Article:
No one, Apple execs included, expected such an explosion. But here we are: The son of OS X is now the Big Daddy and everything else must line up behind it. Imagine an alternate universe in which Scott Forstall, Apple’s iOS czar, hadn’t won the decision to pick a version of Mac OS X as the software engine for the iPhone. (Scott is also the “father” of Siri. He convinced Jobs to buy the company and to put substantial resources behind it after the acquisition.)

Just as important, iOS provides a fresh (or “fresh-ish”) start. iOS is a rebirth, rid of (many) sins of the past. Because it must run on less of everything — RAM, MIPS, screen, power –engineers were “forced” to shed the layers of software silt that accumulate inside any OS. This gave iOS designers and coders the opportunity to rethink the User Experience (UX), and to pass these ideas back to the Mac.

As examples: The multi-finger trackpad gestures, inherited from iOS, are welcome additions to OS X, they help us find our way in a maze of application windows. So are the full-screen apps with their felicitous and subtly size-conscious ways of hiding and revealing menubars and the Dock. The animation may differ between the smallest 11.6” MacBook Air and a large 27” screen, but physically it feels the same.

Under the hood, we discern an iOS-inspired ways of installing and uninstalling applications. In another trick learned from iOS, Lion manages application state from fully on to fully off and, more interestingly, various levels of readiness in between.

[For an in-depth and opinionated discussion of the technical aspects of OS X Lion -- including glimpses into the Mac’s possible future -- you can spend $4.99 on Mac OS X 10.7 Lion: the Ars Technica Review. It’s available in Kindle e-book form, but not as an Apple i-Book. You can also turn to Fraser Speiers’ lucid discussion of iOS multitasking here, with videos here.]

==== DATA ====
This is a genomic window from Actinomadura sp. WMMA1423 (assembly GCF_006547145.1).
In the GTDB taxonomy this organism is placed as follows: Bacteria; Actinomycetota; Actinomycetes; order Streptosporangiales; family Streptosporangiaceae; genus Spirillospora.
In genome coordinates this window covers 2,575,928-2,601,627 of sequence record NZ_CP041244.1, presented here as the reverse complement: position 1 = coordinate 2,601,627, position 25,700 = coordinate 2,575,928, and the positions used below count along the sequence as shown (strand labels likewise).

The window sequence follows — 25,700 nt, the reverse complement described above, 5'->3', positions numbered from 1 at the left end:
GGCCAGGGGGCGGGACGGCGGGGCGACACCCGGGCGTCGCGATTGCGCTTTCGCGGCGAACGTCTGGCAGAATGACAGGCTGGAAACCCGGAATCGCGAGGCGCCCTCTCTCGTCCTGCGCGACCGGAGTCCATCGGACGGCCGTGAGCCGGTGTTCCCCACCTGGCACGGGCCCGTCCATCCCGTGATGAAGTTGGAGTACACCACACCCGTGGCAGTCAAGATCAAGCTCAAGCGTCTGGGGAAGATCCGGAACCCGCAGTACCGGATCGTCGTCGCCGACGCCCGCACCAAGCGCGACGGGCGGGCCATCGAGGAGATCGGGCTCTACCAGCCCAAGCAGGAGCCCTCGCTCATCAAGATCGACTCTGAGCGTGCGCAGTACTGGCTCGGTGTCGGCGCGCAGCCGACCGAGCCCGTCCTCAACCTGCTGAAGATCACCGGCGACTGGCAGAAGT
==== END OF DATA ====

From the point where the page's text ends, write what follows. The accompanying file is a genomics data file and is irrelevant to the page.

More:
In 2007, while clearly coming from the same company, the Mac and the iPhone had markedly different UXs. The phone’s small screen was the biggest reason for the differences. When the iPad came out in 2010, some folks joked that the new device was simply a Brobdingnagian iPhone, perfect for the fat-fingered. But the size-appropriate translation of the iOS UX onto a much bigger screen hinted at things to come…and, indeed, later that year Apple announced its intention to further adapt iOS user interface ideas and fold them into the Mac.

If the Mac is a now-traditional personal computer, the iPad is a more personal one, and the iPhone is really personal. (This should please Messrs. Ballmer and Shaw at Microsoft. According to their hymnal, there is no shift to a post-PC era, it’s turtles, err… PCs all the way down to smartphones.)

For a company that prides itself on simplicity and elegance, it only makes sense that Apple would offer a consistent UX across all its devices, a GUUX, a Grand Unified User Experience. Apple customers should be able to move easily and naturally from one device to another, selecting the best tool for the task at hand. Add another unification, iCloud storage services, and Apple can offer more reasons to buy more of its products.

It’s a lovely, soothing theory.

In reality, the Grand Unification isn’t there yet. We still face antiquated limitations, bad bugs, aging applications, and capricious flourishes.

Let’s start with the menubar at the top of the OS X screen. It worked well on the original Mac with its small screen and lack of multitasking, but on today’s 21.5’’ or 27” displays and the many applications they contain, the menubar is bad ergonomics and leads to confusion. Novice and experienced users alike are often misled: If you unintentionally click outside the app window, the menubar at the top of the screen becomes associated with another app, or with the Finder:

On apps such as Pages, it gets worse: You have to deal with two menubars, the one inside the app window, and the one at the top of the screen. Why does Apple cling to this antiquity?